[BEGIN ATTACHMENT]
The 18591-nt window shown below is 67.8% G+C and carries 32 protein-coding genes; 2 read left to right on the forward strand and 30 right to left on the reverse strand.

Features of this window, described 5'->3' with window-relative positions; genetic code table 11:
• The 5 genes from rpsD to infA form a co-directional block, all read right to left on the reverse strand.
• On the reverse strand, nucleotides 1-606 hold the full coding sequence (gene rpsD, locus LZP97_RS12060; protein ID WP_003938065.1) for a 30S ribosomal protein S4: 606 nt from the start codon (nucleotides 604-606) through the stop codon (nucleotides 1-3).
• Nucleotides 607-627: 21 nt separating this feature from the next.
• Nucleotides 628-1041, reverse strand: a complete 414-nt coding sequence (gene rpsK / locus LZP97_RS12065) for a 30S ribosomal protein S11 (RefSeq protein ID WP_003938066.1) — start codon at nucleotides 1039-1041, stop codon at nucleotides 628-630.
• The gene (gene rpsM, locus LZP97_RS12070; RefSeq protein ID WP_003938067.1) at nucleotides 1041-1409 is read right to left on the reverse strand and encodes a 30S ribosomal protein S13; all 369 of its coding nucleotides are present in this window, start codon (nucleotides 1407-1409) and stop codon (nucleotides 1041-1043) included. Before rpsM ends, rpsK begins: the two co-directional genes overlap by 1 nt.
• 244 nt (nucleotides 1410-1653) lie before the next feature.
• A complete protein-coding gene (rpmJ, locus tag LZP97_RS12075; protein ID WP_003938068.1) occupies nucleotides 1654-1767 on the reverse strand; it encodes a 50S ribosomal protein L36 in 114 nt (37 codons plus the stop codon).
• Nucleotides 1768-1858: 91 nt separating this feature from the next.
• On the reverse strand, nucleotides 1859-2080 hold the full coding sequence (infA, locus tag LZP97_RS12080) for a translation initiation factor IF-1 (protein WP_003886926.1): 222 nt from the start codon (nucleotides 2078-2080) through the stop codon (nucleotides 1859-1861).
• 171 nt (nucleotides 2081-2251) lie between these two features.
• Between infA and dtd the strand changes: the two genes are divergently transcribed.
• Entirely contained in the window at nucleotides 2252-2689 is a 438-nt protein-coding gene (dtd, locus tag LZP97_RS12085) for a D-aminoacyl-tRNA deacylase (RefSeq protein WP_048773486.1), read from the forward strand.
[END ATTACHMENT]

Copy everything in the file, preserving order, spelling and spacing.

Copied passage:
The 18591-nt window shown below is 67.8% G+C and carries 32 protein-coding genes; 2 read left to right on the forward strand and 30 right to left on the reverse strand.

Features of this window, described 5'->3' with window-relative positions; genetic code table 11:
• The 5 genes from rpsD to infA form a co-directional block, all read right to left on the reverse strand.
• On the reverse strand, nucleotides 1-606 hold the full coding sequence (gene rpsD, locus LZP97_RS12060; protein ID WP_003938065.1) for a 30S ribosomal protein S4: 606 nt from the start codon (nucleotides 604-606) through the stop codon (nucleotides 1-3).
• Nucleotides 607-627: 21 nt separating this feature from the next.
• Nucleotides 628-1041, reverse strand: a complete 414-nt coding sequence (gene rpsK / locus LZP97_RS12065) for a 30S ribosomal protein S11 (RefSeq protein ID WP_003938066.1) — start codon at nucleotides 1039-1041, stop codon at nucleotides 628-630.
• The gene (gene rpsM, locus LZP97_RS12070; RefSeq protein ID WP_003938067.1) at nucleotides 1041-1409 is read right to left on the reverse strand and encodes a 30S ribosomal protein S13; all 369 of its coding nucleotides are present in this window, start codon (nucleotides 1407-1409) and stop codon (nucleotides 1041-1043) included. Before rpsM ends, rpsK begins: the two co-directional genes overlap by 1 nt.
• 244 nt (nucleotides 1410-1653) lie before the next feature.
• A complete protein-coding gene (rpmJ, locus tag LZP97_RS12075; protein ID WP_003938068.1) occupies nucleotides 1654-1767 on the reverse strand; it encodes a 50S ribosomal protein L36 in 114 nt (37 codons plus the stop codon).
• Nucleotides 1768-1858: 91 nt separating this feature from the next.
• On the reverse strand, nucleotides 1859-2080 hold the full coding sequence (infA, locus tag LZP97_RS12080) for a translation initiation factor IF-1 (protein WP_003886926.1): 222 nt from the start codon (nucleotides 2078-2080) through the stop codon (nucleotides 1859-1861).
• 171 nt (nucleotides 2081-2251) lie between these two features.
• Between infA and dtd the strand changes: the two genes are divergently transcribed.
• Entirely contained in the window at nucleotides 2252-2689 is a 438-nt protein-coding gene (dtd, locus tag LZP97_RS12085) for a D-aminoacyl-tRNA deacylase (RefSeq protein WP_048773486.1), read from the forward strand.